Curtis, I agree with Larry and will look for the code section that permits it.I looked at a job today where the installers used only the grounding bushing to connect to the chase nipples from LB's coming into the boxes. The connections were tight but am I wrong in thinking there should have been a lock nut then the grounding bushing?
Not a problem, it's not specific to locknuts but I have posted it before just couldn't remember the section off the top of my head.Good luck finding that one, I don't think the code comments on the number of lockouts required.
There would have to be at least one locknut or some type of shoulder on the back side though.Conduit bushings constructed wholly of insulating material
shall not be used to secure a fitting or raceway. The insulating fitting
or insulating material shall have a temperature rating not less
than the insulation temperature rating of the installed conductors.
It was very common when installing mud boxes in poured concrete with RMC to install a metal bushing inside the box and a single locknut on the outside of the box. In those installations you still ended up with at least one locknut when connecting to the box.300.4 G, note the wording, it only prohibits bushings made of insulating material from being the sole means of connection, metal bushings that securely fastens the conduit to the box are not prohibited. I think Mike had a graphic and commentary at one time.
Have you never used metallic bushings that are not bonding bushings? They used to be somewhat common and are still made.Unless you are using threaded conduit and can get a little extra thread into your enclosure, it isn't all that often there is enough thread for a second locknut. Cinching it tight shouldn't be all that important - bonding is being achieved by tightening the set screw on the bushing more so than by tightening of "the locknut". Remember you were using a bonding bushing because improved bonding was necessary in the first place.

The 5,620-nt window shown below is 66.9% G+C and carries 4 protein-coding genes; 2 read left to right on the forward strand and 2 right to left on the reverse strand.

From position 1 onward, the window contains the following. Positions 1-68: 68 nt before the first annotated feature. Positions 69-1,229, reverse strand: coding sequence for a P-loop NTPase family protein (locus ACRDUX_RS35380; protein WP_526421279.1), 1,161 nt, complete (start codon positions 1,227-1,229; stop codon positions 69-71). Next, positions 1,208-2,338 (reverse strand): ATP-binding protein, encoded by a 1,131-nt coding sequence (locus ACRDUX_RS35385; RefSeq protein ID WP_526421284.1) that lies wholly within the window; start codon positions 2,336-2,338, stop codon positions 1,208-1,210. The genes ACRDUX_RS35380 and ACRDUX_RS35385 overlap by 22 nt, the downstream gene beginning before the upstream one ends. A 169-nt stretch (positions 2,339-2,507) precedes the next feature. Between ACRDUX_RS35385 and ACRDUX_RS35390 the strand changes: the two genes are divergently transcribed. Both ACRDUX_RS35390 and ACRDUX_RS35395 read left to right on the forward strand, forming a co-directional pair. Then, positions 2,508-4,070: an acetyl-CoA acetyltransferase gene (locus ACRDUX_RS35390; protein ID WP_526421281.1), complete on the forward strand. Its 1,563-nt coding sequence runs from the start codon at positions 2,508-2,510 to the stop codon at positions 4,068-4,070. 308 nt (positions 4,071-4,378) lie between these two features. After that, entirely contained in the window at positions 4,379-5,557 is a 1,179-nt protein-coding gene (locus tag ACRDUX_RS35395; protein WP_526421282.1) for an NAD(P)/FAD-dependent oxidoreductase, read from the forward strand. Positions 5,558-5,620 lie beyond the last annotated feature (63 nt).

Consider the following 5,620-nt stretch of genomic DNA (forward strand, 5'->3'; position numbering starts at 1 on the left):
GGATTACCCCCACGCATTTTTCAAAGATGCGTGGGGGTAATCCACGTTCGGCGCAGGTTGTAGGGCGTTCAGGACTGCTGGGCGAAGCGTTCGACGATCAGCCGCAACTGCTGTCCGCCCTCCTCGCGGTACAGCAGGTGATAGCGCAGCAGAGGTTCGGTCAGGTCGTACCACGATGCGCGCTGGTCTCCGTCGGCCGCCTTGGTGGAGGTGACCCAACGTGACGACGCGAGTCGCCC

OP was asking about grounding bushings, but yes I have seen them on existing installations, mostly use old ones I have removed as temporary bushings while pulling so don't get rope/string burn through on a PVC TA or on the plastic bushing. Helpers never pull straight out they pull against the side wall of fittings and burn through them with pull rope.Have you never used metallic bushings that are not bonding bushings? They used to be somewhat common and are still made.
I looked at a job today where the installers used only the grounding bushing to connect to the chase nipples from LB's coming into the boxes. The connections were tight but am I wrong in thinking there should have been a lock nut then the grounding bushing?
Had to be a close nipple or other short length of conduit. How do you put a bushing (grounding or not) on a chase nipple that is also threaded into a conduit body?IMO the chase nipple requires a locknut.